Standing on escalators faster than walking according to Transport for London trial.

Don’t Walk on Escalators. It’s Faster if Everyone Stands.

Don’t Walk on Escalators. It’s Faster if Everyone Stands.

Future Tense
The Citizen's Guide to the Future
Jan. 22 2016 11:03 AM

Don’t Walk on Escalators. It’s Faster if Everyone Stands.

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Performers wearing lion dance costumes (hilariously) ride an escalator to the Philippine stock exchange for Lunar New Year celebrations, Feb. 18, 2015.

Photo by Ted Aljibe/AFP/Getty Images

People who walk on escalators might say that they do it because they're "in a hurry," but we indolent standers know that they only do it to make us feel bad. In an unexpected—and counterintuitive—twist of fate, though, it turns out that the walkers are actually the true societal drain. Research shows that escalators are utilized more efficiently when everyone just packs on and stands, instead of allowing people to choose to walk.

Usually people naturally create two paths on escalators. One (to the right in the United States) is for standing, and the other is for walking. The Guardian reports, though, that during a three-week trial at the Holborn Tube Station (a transfer station used by 56 million people per year) in November, staffers from the municipal group Transport for London attempted to disrupt this norm. Employees used megaphones to ask people not to walk on the escalators. They sent unmoving staffers up and down the escalators to block walking traffic. They even asked couples to stand next to each other and hold hands to discourage the usual walking lane.

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Research from the University of Greenwich in 2011 indicated that on average about 75 percent of people will stand on escalators while the other 25 percent walk. Right away you can see how reserving half of an escalator's real estate for only one-quarter of the people who use it might not make sense. And people tend to create more following distance on the walking side of the escalator versus the standing side. Transport for London's simulations preliminarily showed that using a whole Holborn Station escalator for standing would allow 31.25 more people per minute to board the escalator (112.5 people on the escalator per minute versus 81.25 people per minute with a walking lane).

In fact the three-week experiment in 2015 had even better results than the Transport for London researchers predicted based on the Greenwich research. For example, one escalator that normally transported 12,745 people between 8:30 and 9:30 a.m. on a typical week was able to move 16,220 because of standing rules. But the Guardian reports that commuters pushed back, calling the trial “stupid” or yelling, “This isn’t Russia!”

The approach asks people to do something they are often bad at: delaying instant gratification in the interest of a greater good. A lot of the benefit of universal standing has to do with reducing the bottleneck at the entrance to escalators. The more people can get on per minute, the less time they have to wait to get on in the first place. For walkers this may not intuitively feel like a worthwhile trade-off, though. And creating specific sides for walking/standing is a very ingrained behavior.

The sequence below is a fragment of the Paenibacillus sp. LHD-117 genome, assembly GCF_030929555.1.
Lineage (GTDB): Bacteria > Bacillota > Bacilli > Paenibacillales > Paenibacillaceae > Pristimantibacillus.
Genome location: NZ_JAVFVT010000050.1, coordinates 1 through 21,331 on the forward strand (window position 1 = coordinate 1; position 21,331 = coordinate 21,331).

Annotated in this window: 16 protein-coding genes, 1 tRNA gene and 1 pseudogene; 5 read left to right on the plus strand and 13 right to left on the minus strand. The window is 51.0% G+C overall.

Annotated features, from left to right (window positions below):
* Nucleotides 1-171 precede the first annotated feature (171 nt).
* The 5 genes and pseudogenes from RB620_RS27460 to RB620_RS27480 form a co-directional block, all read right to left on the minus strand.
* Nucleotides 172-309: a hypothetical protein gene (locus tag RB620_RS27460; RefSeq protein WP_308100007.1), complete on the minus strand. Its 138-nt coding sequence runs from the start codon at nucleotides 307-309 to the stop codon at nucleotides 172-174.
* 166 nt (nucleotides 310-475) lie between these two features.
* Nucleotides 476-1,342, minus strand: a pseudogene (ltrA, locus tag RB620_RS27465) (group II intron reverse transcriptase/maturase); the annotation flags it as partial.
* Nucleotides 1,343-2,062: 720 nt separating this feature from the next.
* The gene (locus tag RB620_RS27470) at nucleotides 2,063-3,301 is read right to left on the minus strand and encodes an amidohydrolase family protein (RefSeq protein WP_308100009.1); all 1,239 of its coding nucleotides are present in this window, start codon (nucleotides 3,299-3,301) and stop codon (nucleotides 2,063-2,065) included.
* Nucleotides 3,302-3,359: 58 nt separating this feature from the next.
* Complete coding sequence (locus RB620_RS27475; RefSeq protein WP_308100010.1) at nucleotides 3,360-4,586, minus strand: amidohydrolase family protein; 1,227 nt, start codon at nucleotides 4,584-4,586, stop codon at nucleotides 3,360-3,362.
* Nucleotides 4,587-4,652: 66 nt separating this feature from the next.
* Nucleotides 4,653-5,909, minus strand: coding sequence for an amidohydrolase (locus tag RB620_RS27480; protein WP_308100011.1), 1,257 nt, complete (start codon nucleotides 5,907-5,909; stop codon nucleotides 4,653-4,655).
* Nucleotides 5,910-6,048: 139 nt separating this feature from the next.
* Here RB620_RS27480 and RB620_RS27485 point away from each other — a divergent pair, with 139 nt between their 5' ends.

Michael Kinsey, a fire engineer who co-authored the 2011 study and has been working on escalator safety at the British consulting firm Arup, told Slate that attempting to change rider behavior for short escalators may not be worth it. “However, for longer escalators, more people typically prefer to ride due to increase in energy expenditure/physical ability of walking,” he said, “Which means less people are using the walker lane. ... So for longer escalators, if the main aim is to increase escalator capacity, then asking people to ride on both sides will achieve this.”

Some cities like Tokyo and Hong Kong have considered initiatives for years to reduce escalator walking. But these discussions have mainly been motivated by safety concerns. Peter Kauffmann, a transportation engineer at Gorove/Slade Associates, said he's not surprised that Transport for London had a lot of resistance to its three-week trial. “Implementing any kind of pedestrian rule is difficult, and here you have the situation where the rule has to be variable, since when things are uncongested riders are going to want to walk to save time (and you'll want to accommodate them for customer satisfaction).”

He added, though, that the Transport for London data is gratifying for researchers like him who had previously only been able to study escalator ridership optimization with computer simulations (as in a paper Kauffmann co-authored in 2014 titled “Modeling the Practical Capacity of Escalators”). “It's exciting to see somebody actually testing this,” he said.

It's hard to change people's habits, but if it will really get them to work more quickly, they might warm up to the idea of standing patiently on an escalator. Then again, people can get pretty emotional about escalators. “People in a hurry generally do not want to stand still as there is feeling that constantly moving means they are making progress,” Kinsey said.

“We all want to get on the train, in order to reach our destinations; and yet we can't get to the train,” Hamilton Nolan wrote on Gawker in 2013. “Why can't we get there? It's so close. Why not just make our way to the platform in a hasty but orderly fashion and get on the train? Because this motherfucker up here wants to stand still on the escalator.” The stakes are high.

Future Tense is a partnership of SlateNew America, and Arizona State University.